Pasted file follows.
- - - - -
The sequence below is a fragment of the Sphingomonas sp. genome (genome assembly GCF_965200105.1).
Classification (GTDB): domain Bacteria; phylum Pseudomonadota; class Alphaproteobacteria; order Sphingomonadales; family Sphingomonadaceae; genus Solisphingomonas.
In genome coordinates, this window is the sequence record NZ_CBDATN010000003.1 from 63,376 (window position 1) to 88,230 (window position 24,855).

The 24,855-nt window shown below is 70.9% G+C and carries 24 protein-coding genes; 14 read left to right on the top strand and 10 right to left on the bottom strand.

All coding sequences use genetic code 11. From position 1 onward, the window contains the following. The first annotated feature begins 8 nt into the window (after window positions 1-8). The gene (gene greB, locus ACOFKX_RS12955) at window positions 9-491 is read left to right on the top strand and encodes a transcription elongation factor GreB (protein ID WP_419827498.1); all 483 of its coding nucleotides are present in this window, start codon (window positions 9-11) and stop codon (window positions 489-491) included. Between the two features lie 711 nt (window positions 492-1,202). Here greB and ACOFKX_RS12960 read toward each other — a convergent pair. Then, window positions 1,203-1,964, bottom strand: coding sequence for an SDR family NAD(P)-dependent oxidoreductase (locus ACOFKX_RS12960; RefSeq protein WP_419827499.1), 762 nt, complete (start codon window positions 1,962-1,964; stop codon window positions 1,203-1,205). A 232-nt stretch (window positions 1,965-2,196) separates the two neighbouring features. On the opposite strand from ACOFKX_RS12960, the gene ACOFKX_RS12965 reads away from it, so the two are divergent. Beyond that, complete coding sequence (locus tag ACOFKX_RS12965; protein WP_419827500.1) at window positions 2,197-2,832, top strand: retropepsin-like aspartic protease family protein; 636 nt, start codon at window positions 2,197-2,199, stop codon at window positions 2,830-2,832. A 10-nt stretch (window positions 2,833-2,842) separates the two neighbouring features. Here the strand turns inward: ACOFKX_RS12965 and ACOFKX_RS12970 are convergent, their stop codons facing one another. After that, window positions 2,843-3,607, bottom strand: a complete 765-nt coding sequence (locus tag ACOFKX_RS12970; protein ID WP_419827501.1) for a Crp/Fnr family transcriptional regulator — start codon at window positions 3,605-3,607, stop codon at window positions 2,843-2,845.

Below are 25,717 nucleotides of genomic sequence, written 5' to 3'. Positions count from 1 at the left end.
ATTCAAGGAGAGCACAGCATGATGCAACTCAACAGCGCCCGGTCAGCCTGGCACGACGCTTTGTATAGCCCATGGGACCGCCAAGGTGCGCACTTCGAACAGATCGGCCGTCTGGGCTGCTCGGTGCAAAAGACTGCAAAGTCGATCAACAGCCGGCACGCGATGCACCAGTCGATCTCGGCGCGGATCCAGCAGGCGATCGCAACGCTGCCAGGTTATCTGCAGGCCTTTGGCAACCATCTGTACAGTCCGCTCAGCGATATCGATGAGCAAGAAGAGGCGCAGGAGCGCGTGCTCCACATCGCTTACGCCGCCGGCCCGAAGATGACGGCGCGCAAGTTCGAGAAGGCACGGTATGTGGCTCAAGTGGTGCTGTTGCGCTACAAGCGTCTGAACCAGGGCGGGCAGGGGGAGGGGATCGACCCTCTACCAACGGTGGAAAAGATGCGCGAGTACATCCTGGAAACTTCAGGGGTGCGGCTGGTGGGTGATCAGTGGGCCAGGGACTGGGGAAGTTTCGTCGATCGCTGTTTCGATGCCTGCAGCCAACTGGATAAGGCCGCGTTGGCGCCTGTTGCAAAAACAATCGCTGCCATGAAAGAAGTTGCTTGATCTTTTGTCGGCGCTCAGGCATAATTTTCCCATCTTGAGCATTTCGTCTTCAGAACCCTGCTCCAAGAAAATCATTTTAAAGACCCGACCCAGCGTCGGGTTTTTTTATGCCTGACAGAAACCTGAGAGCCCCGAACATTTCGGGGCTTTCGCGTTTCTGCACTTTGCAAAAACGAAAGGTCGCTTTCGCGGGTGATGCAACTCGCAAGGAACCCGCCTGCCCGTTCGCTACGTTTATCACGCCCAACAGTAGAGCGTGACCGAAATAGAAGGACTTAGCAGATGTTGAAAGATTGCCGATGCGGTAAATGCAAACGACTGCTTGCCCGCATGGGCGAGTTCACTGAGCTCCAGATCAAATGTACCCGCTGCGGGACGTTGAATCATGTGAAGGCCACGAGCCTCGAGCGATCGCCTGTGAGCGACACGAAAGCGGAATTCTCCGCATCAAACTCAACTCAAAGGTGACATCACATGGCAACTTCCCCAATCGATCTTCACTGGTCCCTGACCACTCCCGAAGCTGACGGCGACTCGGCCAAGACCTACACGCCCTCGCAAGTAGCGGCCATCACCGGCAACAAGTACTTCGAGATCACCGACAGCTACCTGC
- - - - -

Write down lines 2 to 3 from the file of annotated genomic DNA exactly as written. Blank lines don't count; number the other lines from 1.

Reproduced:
Classification (GTDB): domain Bacteria; phylum Pseudomonadota; class Alphaproteobacteria; order Sphingomonadales; family Sphingomonadaceae; genus Solisphingomonas.
In genome coordinates, this window is the sequence record NZ_CBDATN010000003.1 from 63,376 (window position 1) to 88,230 (window position 24,855).